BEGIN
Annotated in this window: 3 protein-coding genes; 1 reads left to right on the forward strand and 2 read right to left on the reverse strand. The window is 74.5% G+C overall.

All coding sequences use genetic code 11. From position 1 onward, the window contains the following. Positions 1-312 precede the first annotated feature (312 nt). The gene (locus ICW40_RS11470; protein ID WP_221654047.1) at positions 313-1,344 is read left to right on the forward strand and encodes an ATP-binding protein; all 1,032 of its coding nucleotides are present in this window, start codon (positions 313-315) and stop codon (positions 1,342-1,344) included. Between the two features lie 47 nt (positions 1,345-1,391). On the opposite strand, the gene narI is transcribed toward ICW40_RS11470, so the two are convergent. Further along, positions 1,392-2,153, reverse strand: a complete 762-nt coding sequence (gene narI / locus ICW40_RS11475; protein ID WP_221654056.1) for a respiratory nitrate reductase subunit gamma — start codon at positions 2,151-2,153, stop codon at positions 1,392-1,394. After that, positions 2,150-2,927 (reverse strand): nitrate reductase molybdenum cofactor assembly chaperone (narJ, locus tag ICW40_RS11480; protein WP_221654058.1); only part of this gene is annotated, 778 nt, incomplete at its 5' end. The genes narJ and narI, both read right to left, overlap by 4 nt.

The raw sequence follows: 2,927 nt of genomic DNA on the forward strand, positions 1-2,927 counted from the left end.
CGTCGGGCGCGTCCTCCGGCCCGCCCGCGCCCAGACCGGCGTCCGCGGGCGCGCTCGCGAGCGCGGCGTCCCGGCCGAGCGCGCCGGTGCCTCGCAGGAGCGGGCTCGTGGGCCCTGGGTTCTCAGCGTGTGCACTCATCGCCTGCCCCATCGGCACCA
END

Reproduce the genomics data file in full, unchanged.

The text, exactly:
Annotated in this window: 3 protein-coding genes; 1 reads left to right on the forward strand and 2 read right to left on the reverse strand. The window is 74.5% G+C overall.

All coding sequences use genetic code 11. From position 1 onward, the window contains the following. Positions 1-312 precede the first annotated feature (312 nt). The gene (locus ICW40_RS11470; protein ID WP_221654047.1) at positions 313-1,344 is read left to right on the forward strand and encodes an ATP-binding protein; all 1,032 of its coding nucleotides are present in this window, start codon (positions 313-315) and stop codon (positions 1,342-1,344) included. Between the two features lie 47 nt (positions 1,345-1,391). On the opposite strand, the gene narI is transcribed toward ICW40_RS11470, so the two are convergent. Further along, positions 1,392-2,153, reverse strand: a complete 762-nt coding sequence (gene narI / locus ICW40_RS11475; protein ID WP_221654056.1) for a respiratory nitrate reductase subunit gamma — start codon at positions 2,151-2,153, stop codon at positions 1,392-1,394. After that, positions 2,150-2,927 (reverse strand): nitrate reductase molybdenum cofactor assembly chaperone (narJ, locus tag ICW40_RS11480; protein WP_221654058.1); only part of this gene is annotated, 778 nt, incomplete at its 5' end. The genes narJ and narI, both read right to left, overlap by 4 nt.

The raw sequence follows: 2,927 nt of genomic DNA on the forward strand, positions 1-2,927 counted from the left end.
CGTCGGGCGCGTCCTCCGGCCCGCCCGCGCCCAGACCGGCGTCCGCGGGCGCGCTCGCGAGCGCGGCGTCCCGGCCGAGCGCGCCGGTGCCTCGCAGGAGCGGGCTCGTGGGCCCTGGGTTCTCAGCGTGTGCACTCATCGCCTGCCCCATCGGCACCA